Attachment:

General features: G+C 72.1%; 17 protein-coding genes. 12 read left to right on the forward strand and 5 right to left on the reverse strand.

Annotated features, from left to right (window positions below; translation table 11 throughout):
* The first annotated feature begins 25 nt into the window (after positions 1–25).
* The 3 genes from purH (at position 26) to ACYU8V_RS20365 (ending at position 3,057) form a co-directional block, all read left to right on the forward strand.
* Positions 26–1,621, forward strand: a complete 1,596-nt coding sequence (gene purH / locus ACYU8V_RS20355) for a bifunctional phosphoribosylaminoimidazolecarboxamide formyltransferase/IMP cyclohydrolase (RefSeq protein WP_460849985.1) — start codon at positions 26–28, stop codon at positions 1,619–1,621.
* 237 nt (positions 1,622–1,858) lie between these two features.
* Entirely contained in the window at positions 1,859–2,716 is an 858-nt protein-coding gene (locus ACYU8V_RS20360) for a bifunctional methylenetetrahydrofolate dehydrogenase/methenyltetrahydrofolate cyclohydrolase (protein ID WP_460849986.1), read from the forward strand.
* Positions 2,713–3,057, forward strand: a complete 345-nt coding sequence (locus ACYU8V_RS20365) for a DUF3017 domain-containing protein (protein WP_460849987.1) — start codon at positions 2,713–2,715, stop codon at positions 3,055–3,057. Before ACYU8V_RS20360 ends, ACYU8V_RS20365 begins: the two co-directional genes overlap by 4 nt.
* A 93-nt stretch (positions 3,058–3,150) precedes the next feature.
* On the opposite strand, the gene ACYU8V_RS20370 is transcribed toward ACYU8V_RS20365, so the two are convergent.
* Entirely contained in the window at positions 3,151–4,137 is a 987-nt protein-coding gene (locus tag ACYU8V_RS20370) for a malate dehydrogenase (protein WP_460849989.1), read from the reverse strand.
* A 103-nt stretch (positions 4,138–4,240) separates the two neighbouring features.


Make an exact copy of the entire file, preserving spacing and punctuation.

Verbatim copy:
General features: G+C 72.1%; 17 protein-coding genes. 12 read left to right on the forward strand and 5 right to left on the reverse strand.

Annotated features, from left to right (window positions below; translation table 11 throughout):
* The first annotated feature begins 25 nt into the window (after positions 1–25).
* The 3 genes from purH (at position 26) to ACYU8V_RS20365 (ending at position 3,057) form a co-directional block, all read left to right on the forward strand.
* Positions 26–1,621, forward strand: a complete 1,596-nt coding sequence (gene purH / locus ACYU8V_RS20355) for a bifunctional phosphoribosylaminoimidazolecarboxamide formyltransferase/IMP cyclohydrolase (RefSeq protein WP_460849985.1) — start codon at positions 26–28, stop codon at positions 1,619–1,621.
* 237 nt (positions 1,622–1,858) lie between these two features.
* Entirely contained in the window at positions 1,859–2,716 is an 858-nt protein-coding gene (locus ACYU8V_RS20360) for a bifunctional methylenetetrahydrofolate dehydrogenase/methenyltetrahydrofolate cyclohydrolase (protein ID WP_460849986.1), read from the forward strand.
* Positions 2,713–3,057, forward strand: a complete 345-nt coding sequence (locus ACYU8V_RS20365) for a DUF3017 domain-containing protein (protein WP_460849987.1) — start codon at positions 2,713–2,715, stop codon at positions 3,055–3,057. Before ACYU8V_RS20360 ends, ACYU8V_RS20365 begins: the two co-directional genes overlap by 4 nt.
* A 93-nt stretch (positions 3,058–3,150) precedes the next feature.
* On the opposite strand, the gene ACYU8V_RS20370 is transcribed toward ACYU8V_RS20365, so the two are convergent.
* Entirely contained in the window at positions 3,151–4,137 is a 987-nt protein-coding gene (locus tag ACYU8V_RS20370) for a malate dehydrogenase (protein WP_460849989.1), read from the reverse strand.
* A 103-nt stretch (positions 4,138–4,240) separates the two neighbouring features.